Grand Bahama residents and businesses will see no increase in their electricity rates “for the next five years”, after the island’s utility agreed to absorb Hurricane Matthew’s $27.5 million restoration costs itself.
The Grand Bahama Port Authority (GBPA), in a statement issued yesterday, said Grand Bahama Power Company (GBPC) had agreed with its desire not to increase consumer bills to recover Matthew restoration costs.
The electricity monopoly instead submitted a five-year plan to absorb, then “offset”, Matthew restoration costs itself via “prudent cost management and fuel purchasing” - the latter likely a reference to its hedging strategies.
Sarah St George, the GBPA’s vice-chairman, said there would be no increase to Grand Bahama residents’ electricity bills between now and 2021, based on current rates.
She added that GB Power had also agreed to delay implementation of its Hurricane Self-Insurance Fund, which would have added an extra charge to customer bills, until all Matthew restoration costs had been recovered.
“As promised in our briefing of November 16, there will be no increase to customers’ rates for the next five years when compared with 2016,” Ms St George said.
“In addition, GBPC has also agreed to delay the previously approved Hurricane Self-Insurance Fund until Hurricane Matthew costs are fully recouped. We wanted to announce this as soon as possible to reassure everyone of rate stability as we move towards the eve of 2017”.
The plan revealed by the GBPA is the opposite of GB Power’s immediate post-Matthew intentions, which were to recover its costs from consumers - but in way that did not cause further financial and economic hardship.
Emera, the Canadian-headquartered utility that is GB Power’s 80.4 per cent majority shareholder, confirmed its intention to reclaim Hurricane Matthew restoration costs from Grand Bahama businesses and residents last month.
Emera’s financial filings for the 2016 third quarter said then that the rebuilding of GB Power’s transmission and distribution network was estimated to cost $25 million.
“The Q3 2016 results for Emera Caribbean do not include any of the approximate $25 million of restoration costs, which are expected to be capitalised and recovered from customers over time,” Emera said of GB Power.
However, following meetings between the GBPA, as regulator, and GB Power executives, major revisions were agreed. GB Power executives involved in the discussions were Sarah MacDonald, a director and Emera’s Caribbean head; Archie Collins, its president and chief executive; and Tony Lopez, GB Power’s chief financial officer.
They spent one week meeting with the GBPA’s external electricity regulation consultant, with the Port left “fully satisfied that the relevant costs were properly and prudently incurred”.
In return, the GBPA has approved the $27.5 million “prudent costs” incurred in restoring GB Power’s “uninsurable” transmission and distribution network, which will be recovered over a five-year period starting on New Year’s Day 2017.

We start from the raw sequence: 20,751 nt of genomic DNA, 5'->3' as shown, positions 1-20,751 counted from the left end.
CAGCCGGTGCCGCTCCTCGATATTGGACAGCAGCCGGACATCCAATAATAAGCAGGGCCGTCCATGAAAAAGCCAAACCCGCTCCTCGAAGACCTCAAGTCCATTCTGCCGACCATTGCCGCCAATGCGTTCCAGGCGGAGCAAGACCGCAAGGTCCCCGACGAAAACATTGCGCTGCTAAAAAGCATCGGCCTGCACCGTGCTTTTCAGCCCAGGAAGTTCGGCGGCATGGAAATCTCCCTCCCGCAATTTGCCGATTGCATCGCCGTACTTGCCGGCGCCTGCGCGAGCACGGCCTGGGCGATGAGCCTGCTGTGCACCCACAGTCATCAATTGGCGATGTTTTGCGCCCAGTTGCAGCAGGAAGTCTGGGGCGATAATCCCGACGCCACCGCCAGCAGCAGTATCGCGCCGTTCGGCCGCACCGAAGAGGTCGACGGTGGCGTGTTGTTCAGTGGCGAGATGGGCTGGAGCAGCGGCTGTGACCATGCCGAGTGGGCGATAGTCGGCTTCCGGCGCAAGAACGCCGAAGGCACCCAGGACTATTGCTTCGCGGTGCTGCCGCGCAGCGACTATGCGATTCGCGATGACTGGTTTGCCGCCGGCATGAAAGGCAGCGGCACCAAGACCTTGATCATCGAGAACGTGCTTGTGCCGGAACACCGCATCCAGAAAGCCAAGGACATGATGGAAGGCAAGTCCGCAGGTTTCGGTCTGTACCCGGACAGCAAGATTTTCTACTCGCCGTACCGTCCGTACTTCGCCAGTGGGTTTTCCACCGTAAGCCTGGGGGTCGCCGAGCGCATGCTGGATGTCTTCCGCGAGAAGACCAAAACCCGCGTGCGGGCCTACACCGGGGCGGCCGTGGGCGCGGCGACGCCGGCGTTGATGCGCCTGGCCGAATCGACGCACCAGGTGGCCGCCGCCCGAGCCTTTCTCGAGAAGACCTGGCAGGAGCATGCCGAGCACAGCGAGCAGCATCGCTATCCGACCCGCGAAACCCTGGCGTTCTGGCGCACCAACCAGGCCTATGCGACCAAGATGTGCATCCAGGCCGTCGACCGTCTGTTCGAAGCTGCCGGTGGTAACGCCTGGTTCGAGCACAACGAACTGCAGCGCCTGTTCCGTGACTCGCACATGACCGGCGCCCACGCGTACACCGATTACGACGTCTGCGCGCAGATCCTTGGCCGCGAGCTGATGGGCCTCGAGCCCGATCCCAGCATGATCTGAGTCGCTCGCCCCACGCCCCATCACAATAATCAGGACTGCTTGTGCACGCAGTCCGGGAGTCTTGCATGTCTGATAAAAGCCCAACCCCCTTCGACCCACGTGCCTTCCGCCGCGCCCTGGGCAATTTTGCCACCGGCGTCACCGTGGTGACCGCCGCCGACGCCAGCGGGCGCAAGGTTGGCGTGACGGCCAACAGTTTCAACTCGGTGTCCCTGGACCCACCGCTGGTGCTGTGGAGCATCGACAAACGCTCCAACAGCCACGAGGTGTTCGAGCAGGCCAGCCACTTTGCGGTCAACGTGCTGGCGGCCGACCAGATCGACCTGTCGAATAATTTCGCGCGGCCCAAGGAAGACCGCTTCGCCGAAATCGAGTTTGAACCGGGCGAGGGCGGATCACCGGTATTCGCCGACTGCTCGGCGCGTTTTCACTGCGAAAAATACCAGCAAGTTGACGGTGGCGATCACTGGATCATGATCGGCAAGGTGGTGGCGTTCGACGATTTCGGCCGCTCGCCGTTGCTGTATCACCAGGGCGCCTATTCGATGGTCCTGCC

The Port also praised the utility for its restoration effort, which would have lasted 15 months and caused “irremediable” harm to Grand Bahama’s economy, had it not brought in foreign crews and resources from Emera’s international network.
“We have verified power restoration costs quantified at $27.5 million, comprising extensive labour and materials, which were required during the island-wide hurricane restoration exercise,” the GBPA said.
“The GBPC recovery operation involved local and off-island crews, without which it is estimated the restoration would have taken 60 weeks (15 months) rather than six weeks.
“The adverse economic impact resulting from a slow restoration - with its extended hardship and inevitable loss of business, tourism, trade and jobs - would have implied costs many times higher for the Grand Bahama community as a whole, and possibly proved irremediable, according to studies undertaken.”
The GBPA added: “The Hurricane Damage Assessment Summary provided by GBPC included: 1,362 damaged transformers, 2,025 damaged poles, 1,150 damaged brackets, 6,000 damaged insulators, 3.09 million feet of downed conductor wire; and 1,000 damaged arrestors.
“Technical experts, 200 additional linemen plus local linemen, worked over 95,000 hours. Other workers and 130 additional pieces of mobile equipment were brought to bear on the natural disaster.”
Ms St George added: “The hurricane has been a traumatic event for us all, but the power company deserves great credit for its handling of the power restoration at every level.
“The physical restoration was phenomenal in scope and pace, and it is a win-win situation for the island to go forward with no increase in rates over the next five years, and with an even better storm-proofed transmission and distribution system.
“As regulator, we understand the cost issues faced by the power company and the price issues faced by consumers, without losing sight of the intrinsic value of a high-quality electricity service. We are extremely pleased with this outcome, which is to everyone’s benefit and affords us a brighter future.”